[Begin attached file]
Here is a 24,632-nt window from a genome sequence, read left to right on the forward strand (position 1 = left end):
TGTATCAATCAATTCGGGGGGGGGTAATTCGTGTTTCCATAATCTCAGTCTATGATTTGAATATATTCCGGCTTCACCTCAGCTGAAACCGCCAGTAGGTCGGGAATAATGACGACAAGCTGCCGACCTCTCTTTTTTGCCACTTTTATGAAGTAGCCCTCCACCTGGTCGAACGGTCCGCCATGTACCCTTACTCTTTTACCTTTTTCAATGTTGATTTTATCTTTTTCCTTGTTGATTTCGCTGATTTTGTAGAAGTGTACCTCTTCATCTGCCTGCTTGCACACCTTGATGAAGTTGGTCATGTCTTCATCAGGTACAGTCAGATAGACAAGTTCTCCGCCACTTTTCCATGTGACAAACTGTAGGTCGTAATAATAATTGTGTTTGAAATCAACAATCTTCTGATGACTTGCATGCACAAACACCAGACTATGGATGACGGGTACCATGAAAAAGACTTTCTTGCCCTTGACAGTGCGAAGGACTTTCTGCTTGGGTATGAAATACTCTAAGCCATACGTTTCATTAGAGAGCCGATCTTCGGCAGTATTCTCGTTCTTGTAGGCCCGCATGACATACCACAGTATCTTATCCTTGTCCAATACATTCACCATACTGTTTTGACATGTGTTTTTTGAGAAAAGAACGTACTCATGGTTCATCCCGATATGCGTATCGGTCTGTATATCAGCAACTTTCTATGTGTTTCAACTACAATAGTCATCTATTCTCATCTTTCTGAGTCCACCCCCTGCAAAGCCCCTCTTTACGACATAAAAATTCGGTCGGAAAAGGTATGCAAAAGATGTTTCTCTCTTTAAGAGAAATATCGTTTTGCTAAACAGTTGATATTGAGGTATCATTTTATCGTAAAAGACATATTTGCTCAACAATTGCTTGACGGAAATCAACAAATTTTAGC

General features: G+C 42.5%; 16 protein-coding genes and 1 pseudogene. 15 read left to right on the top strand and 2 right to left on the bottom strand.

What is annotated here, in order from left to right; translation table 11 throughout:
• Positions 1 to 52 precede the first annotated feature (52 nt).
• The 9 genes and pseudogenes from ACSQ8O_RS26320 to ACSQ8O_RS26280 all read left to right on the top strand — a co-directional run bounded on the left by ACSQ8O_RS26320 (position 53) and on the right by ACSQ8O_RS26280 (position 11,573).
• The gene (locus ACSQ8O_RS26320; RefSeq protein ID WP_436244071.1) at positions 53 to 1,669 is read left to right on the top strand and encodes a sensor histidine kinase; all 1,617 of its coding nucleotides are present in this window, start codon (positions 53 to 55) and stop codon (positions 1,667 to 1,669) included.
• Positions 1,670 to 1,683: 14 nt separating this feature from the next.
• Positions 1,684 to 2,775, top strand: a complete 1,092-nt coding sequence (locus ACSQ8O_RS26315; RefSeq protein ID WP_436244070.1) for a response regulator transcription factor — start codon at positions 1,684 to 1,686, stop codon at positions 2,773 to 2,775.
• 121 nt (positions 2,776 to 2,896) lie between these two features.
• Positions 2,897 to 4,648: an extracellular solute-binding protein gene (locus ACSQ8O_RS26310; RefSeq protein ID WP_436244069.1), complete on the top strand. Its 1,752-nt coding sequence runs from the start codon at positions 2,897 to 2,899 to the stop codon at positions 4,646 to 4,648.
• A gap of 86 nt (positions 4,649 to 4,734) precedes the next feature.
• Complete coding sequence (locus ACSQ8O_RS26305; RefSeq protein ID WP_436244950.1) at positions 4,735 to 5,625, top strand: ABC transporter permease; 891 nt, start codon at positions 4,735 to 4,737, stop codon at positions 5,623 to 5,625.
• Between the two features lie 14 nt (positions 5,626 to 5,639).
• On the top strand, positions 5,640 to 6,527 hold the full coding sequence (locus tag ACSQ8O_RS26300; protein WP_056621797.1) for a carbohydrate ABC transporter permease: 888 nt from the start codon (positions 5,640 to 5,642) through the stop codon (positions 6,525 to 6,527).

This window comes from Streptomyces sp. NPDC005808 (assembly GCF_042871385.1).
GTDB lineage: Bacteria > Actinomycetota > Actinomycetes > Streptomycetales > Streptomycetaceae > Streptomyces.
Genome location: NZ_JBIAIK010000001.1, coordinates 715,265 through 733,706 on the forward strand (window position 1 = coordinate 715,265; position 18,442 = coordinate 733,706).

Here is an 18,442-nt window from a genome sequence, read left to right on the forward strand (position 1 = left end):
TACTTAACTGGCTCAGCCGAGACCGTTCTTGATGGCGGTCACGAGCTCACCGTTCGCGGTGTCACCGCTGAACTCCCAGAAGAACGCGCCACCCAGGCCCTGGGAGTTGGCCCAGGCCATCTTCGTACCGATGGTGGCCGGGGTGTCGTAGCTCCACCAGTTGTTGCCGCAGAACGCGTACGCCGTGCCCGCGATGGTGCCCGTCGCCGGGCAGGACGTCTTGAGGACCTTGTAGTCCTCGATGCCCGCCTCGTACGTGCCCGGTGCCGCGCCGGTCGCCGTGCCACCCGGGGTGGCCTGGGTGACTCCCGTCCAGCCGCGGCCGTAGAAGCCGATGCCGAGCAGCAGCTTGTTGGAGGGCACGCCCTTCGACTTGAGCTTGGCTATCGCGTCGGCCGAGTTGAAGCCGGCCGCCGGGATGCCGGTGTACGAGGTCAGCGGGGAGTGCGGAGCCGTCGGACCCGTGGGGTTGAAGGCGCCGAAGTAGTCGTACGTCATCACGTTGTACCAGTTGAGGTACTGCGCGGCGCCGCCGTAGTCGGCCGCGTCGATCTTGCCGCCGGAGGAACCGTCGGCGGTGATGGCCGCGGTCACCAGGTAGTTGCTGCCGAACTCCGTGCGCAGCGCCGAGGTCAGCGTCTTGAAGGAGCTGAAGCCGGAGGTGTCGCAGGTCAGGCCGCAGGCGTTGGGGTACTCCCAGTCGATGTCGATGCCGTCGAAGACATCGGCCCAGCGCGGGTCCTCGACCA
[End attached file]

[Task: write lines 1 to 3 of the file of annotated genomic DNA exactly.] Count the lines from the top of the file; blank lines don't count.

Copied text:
Here is a 24,632-nt window from a genome sequence, read left to right on the forward strand (position 1 = left end):
TGTATCAATCAATTCGGGGGGGGGTAATTCGTGTTTCCATAATCTCAGTCTATGATTTGAATATATTCCGGCTTCACCTCAGCTGAAACCGCCAGTAGGTCGGGAATAATGACGACAAGCTGCCGACCTCTCTTTTTTGCCACTTTTATGAAGTAGCCCTCCACCTGGTCGAACGGTCCGCCATGTACCCTTACTCTTTTACCTTTTTCAATGTTGATTTTATCTTTTTCCTTGTTGATTTCGCTGATTTTGTAGAAGTGTACCTCTTCATCTGCCTGCTTGCACACCTTGATGAAGTTGGTCATGTCTTCATCAGGTACAGTCAGATAGACAAGTTCTCCGCCACTTTTCCATGTGACAAACTGTAGGTCGTAATAATAATTGTGTTTGAAATCAACAATCTTCTGATGACTTGCATGCACAAACACCAGACTATGGATGACGGGTACCATGAAAAAGACTTTCTTGCCCTTGACAGTGCGAAGGACTTTCTGCTTGGGTATGAAATACTCTAAGCCATACGTTTCATTAGAGAGCCGATCTTCGGCAGTATTCTCGTTCTTGTAGGCCCGCATGACATACCACAGTATCTTATCCTTGTCCAATACATTCACCATACTGTTTTGACATGTGTTTTTTGAGAAAAGAACGTACTCATGGTTCATCCCGATATGCGTATCGGTCTGTATATCAGCAACTTTCTATGTGTTTCAACTACAATAGTCATCTATTCTCATCTTTCTGAGTCCACCCCCTGCAAAGCCCCTCTTTACGACATAAAAATTCGGTCGGAAAAGGTATGCAAAAGATGTTTCTCTCTTTAAGAGAAATATCGTTTTGCTAAACAGTTGATATTGAGGTATCATTTTATCGTAAAAGACATATTTGCTCAACAATTGCTTGACGGAAATCAACAAATTTTAGC

General features: G+C 42.5%; 16 protein-coding genes and 1 pseudogene. 15 read left to right on the top strand and 2 right to left on the bottom strand.